Wednesday, July 18, 2012

Living Out of an Age

I'm quite convinced that every generation of parents looks at the gauntlets their children face and think, "Man, I'm glad I didn't have to deal with that." 

Recently, there have been a spate of articles about the link between staying online and mental disorders including depression.   It makes sense. 

Reading about the study and knowing of the tendency to search with ever increasing dissatisfaction for the next "hit" so to speak of news, of humor, of sweetness and light and having to journey ever farther in between successes but searching with hyper vigilance for lost hours, I am reminded of the quote of Gollum about himself when possessed by the ring. 

"And we wept, Precious, we wept to be so alone. And we only wish to catch fish so juicy sweet. And we forgot the taste of bread... the sound of trees... the softness of the wind. We even forgot our own name. My Precious."

And I see that my children will have to cope with televisions and phones and computers everywhere, always, with no time where they cannot be reached, or select the people they wish to interact with, and avoid all else.   I see the ubiquitous overload of access to pornography, the endless capacity for perpetual stimulation with 24-7 cartoons, political diatribes, stupidity, drivel and all the noise noise noise noise noise and wonder, how will they run through this with the cannons to the left of them and cannons to the right? How do we seize back time in the age of the instant, when twitter rules our attention span?   

Yes I know there's an off button and we unplug the Internet every night.   But it's a culture that we are having to both adapt to, and learn how to swim upstream from, and that requires a lot of will.   Our world is supersaturated with the icons of technology. My 18 month old can operate the Ipad and she tries very hard to use the phone, the remotes and the computer. We have kindle and Wii and one daughter bought her own Xbox with her own money.  We have four computers when my son is home. 
Everyone knows the advice to set limits and explain the consequences, but the way of things often circumvents the practice of said limits, like the one hour screen time rule that gets trumped by an assignment requiring online assistance.  Today it is 106 degrees.  Inside is better, more comfortable, even beckoning.  It is so easy to practice vigilant sloth.  It's like turning on the TV rather than parenting.  Five minutes becomes an hour, becomes longer.   Because it's easy to drift with the current of cable.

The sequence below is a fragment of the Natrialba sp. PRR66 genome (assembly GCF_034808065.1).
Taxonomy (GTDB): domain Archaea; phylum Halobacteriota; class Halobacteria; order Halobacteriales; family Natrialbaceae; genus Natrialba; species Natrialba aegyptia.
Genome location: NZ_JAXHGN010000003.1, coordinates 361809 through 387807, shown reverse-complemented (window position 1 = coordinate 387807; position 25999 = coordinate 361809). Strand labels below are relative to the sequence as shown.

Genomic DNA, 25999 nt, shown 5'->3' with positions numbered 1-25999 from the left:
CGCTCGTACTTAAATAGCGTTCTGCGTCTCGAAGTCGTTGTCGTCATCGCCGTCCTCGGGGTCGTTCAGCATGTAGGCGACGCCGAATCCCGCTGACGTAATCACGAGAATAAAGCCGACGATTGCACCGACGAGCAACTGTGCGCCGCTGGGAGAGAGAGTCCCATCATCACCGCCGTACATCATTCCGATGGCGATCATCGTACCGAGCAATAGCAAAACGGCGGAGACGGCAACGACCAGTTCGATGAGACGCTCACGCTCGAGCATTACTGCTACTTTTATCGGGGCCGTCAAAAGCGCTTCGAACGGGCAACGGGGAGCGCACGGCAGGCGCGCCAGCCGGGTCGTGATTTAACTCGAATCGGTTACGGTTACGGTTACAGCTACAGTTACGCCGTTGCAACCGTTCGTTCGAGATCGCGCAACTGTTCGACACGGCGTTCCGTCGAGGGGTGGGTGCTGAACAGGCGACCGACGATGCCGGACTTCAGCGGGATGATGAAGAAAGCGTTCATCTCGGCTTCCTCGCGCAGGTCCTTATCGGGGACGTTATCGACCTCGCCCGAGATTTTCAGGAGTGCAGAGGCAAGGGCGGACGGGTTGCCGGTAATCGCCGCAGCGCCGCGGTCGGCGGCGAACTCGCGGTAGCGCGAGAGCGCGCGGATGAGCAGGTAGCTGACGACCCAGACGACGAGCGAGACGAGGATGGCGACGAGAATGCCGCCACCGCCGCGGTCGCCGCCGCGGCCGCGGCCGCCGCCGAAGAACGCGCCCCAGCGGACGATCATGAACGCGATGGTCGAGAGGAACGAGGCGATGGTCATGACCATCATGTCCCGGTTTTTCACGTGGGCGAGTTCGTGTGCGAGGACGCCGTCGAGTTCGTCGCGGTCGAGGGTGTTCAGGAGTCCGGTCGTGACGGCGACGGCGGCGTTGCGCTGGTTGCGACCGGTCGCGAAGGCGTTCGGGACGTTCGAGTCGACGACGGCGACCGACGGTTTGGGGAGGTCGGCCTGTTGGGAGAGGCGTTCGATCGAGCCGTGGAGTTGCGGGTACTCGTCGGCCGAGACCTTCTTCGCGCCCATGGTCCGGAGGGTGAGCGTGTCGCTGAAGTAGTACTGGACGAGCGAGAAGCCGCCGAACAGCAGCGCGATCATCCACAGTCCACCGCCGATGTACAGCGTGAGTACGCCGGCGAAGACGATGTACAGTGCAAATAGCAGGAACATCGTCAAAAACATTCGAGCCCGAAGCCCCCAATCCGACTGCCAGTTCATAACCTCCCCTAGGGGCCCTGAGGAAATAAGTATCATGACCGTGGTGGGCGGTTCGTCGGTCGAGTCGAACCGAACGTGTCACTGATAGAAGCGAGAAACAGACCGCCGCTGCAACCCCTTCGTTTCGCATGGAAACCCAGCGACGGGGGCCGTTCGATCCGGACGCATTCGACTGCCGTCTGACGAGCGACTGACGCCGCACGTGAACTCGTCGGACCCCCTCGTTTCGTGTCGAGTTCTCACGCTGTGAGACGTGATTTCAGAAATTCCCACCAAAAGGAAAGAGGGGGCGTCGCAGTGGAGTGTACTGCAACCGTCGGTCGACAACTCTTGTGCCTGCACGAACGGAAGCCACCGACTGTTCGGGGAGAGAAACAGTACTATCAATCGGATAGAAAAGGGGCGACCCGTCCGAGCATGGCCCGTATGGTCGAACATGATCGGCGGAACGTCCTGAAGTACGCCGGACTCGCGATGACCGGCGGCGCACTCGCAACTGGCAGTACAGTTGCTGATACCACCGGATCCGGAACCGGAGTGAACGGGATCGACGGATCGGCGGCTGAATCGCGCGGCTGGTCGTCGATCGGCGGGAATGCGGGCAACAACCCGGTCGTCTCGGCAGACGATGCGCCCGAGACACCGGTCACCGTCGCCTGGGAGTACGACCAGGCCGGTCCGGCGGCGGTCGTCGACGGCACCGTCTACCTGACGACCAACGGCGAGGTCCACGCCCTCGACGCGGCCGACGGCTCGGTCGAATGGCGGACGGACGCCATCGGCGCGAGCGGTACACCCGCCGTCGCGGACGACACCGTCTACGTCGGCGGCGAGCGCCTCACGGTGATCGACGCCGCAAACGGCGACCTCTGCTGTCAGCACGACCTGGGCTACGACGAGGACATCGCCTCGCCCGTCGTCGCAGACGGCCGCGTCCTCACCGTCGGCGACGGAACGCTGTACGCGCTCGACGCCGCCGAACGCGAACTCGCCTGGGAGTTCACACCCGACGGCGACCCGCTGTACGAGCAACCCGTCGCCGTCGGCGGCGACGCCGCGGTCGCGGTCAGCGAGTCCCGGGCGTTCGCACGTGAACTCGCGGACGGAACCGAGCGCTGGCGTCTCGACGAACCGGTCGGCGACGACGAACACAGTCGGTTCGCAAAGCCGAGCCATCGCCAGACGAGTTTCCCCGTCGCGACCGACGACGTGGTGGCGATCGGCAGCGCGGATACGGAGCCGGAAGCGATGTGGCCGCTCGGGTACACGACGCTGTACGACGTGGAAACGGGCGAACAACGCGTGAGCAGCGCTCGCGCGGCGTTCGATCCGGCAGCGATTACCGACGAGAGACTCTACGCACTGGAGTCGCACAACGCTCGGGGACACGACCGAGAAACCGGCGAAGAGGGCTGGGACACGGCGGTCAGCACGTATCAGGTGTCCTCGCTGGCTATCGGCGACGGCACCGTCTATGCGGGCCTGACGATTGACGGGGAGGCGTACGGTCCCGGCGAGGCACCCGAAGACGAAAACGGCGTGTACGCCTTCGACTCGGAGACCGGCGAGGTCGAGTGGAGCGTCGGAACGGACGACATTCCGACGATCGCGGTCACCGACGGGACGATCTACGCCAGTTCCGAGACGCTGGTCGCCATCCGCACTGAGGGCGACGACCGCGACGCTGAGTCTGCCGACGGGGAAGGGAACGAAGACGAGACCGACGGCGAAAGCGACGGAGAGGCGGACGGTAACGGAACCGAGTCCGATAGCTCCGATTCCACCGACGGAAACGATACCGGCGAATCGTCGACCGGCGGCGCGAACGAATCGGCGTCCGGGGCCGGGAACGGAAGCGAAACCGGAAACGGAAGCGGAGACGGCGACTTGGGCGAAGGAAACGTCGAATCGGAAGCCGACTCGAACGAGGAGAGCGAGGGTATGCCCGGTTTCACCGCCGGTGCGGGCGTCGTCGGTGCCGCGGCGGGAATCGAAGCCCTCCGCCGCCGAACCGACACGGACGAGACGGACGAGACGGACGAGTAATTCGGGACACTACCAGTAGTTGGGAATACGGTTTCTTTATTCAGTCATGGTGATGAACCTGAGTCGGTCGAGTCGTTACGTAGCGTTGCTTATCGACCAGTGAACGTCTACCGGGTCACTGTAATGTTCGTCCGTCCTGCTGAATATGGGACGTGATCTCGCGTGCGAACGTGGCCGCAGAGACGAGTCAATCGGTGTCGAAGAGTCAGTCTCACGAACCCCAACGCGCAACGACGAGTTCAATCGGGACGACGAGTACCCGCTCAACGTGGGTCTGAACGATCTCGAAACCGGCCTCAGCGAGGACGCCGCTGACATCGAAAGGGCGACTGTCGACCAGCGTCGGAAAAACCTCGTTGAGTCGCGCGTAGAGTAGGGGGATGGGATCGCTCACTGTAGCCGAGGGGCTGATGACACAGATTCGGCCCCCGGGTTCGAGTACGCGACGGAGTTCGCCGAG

So I'm trying to live outside of the age today.  I gave them markers and paper, and the baby, a huge cardboard box.   It's rather like exercise. I expect them to hate it at first.  But I'm betting they'll discover this is a bit more satisfying than a touch screen.  We'll see if I can make real reality trump virtual, even though the real comes with winning and losing, scraped knees and bee stings.  I'm going to start small though, Hey kids...this is a book.  I'm giving them blankets, books and an ice cream...outside. (I said I'd start small. I never said I'd fight fair).

1 comment:

Rose Godfrey said...

My kids discovered two new activities this year. Summer sledding, in which they slide down the levee on cardboard boxes (we never get snow, so this is "the real deal" for them!) and barreling in which they fill a barrel with water and stand in it. They talk, tell jokes, just hang out together. Somehow, standing in a barrel makes all that more interesting. We have a lot of barrels, one for each kid. It sounds so....low tech.....but the kids have so much fun. The shrieks of laughter and squeals of pure delight are contagious.

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